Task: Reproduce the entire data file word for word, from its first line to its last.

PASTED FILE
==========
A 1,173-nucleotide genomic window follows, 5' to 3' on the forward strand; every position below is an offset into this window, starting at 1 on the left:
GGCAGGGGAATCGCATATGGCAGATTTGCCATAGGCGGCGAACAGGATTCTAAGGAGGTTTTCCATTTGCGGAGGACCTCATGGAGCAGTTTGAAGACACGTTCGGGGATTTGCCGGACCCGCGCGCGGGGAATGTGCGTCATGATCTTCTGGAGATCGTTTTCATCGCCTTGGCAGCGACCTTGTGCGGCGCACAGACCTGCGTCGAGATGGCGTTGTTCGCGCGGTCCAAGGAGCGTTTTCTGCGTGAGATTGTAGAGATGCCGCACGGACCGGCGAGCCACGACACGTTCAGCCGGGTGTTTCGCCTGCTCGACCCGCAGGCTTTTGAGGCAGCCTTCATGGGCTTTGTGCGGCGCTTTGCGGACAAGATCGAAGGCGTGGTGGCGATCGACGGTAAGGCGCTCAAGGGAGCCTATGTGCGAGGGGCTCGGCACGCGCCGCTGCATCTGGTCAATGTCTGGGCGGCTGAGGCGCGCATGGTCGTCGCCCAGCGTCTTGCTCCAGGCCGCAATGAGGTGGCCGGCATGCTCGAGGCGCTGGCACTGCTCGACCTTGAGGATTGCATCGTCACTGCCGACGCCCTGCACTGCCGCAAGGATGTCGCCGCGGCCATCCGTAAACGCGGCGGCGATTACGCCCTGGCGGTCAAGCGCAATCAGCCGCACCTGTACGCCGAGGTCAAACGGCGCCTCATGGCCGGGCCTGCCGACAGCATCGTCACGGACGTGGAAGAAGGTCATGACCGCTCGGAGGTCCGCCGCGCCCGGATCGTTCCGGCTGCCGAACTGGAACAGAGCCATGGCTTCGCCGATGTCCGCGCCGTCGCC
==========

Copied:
A 1,173-nucleotide genomic window follows, 5' to 3' on the forward strand; every position below is an offset into this window, starting at 1 on the left:
GGCAGGGGAATCGCATATGGCAGATTTGCCATAGGCGGCGAACAGGATTCTAAGGAGGTTTTCCATTTGCGGAGGACCTCATGGAGCAGTTTGAAGACACGTTCGGGGATTTGCCGGACCCGCGCGCGGGGAATGTGCGTCATGATCTTCTGGAGATCGTTTTCATCGCCTTGGCAGCGACCTTGTGCGGCGCACAGACCTGCGTCGAGATGGCGTTGTTCGCGCGGTCCAAGGAGCGTTTTCTGCGTGAGATTGTAGAGATGCCGCACGGACCGGCGAGCCACGACACGTTCAGCCGGGTGTTTCGCCTGCTCGACCCGCAGGCTTTTGAGGCAGCCTTCATGGGCTTTGTGCGGCGCTTTGCGGACAAGATCGAAGGCGTGGTGGCGATCGACGGTAAGGCGCTCAAGGGAGCCTATGTGCGAGGGGCTCGGCACGCGCCGCTGCATCTGGTCAATGTCTGGGCGGCTGAGGCGCGCATGGTCGTCGCCCAGCGTCTTGCTCCAGGCCGCAATGAGGTGGCCGGCATGCTCGAGGCGCTGGCACTGCTCGACCTTGAGGATTGCATCGTCACTGCCGACGCCCTGCACTGCCGCAAGGATGTCGCCGCGGCCATCCGTAAACGCGGCGGCGATTACGCCCTGGCGGTCAAGCGCAATCAGCCGCACCTGTACGCCGAGGTCAAACGGCGCCTCATGGCCGGGCCTGCCGACAGCATCGTCACGGACGTGGAAGAAGGTCATGACCGCTCGGAGGTCCGCCGCGCCCGGATCGTTCCGGCTGCCGAACTGGAACAGAGCCATGGCTTCGCCGATGTCCGCGCCGTCGCC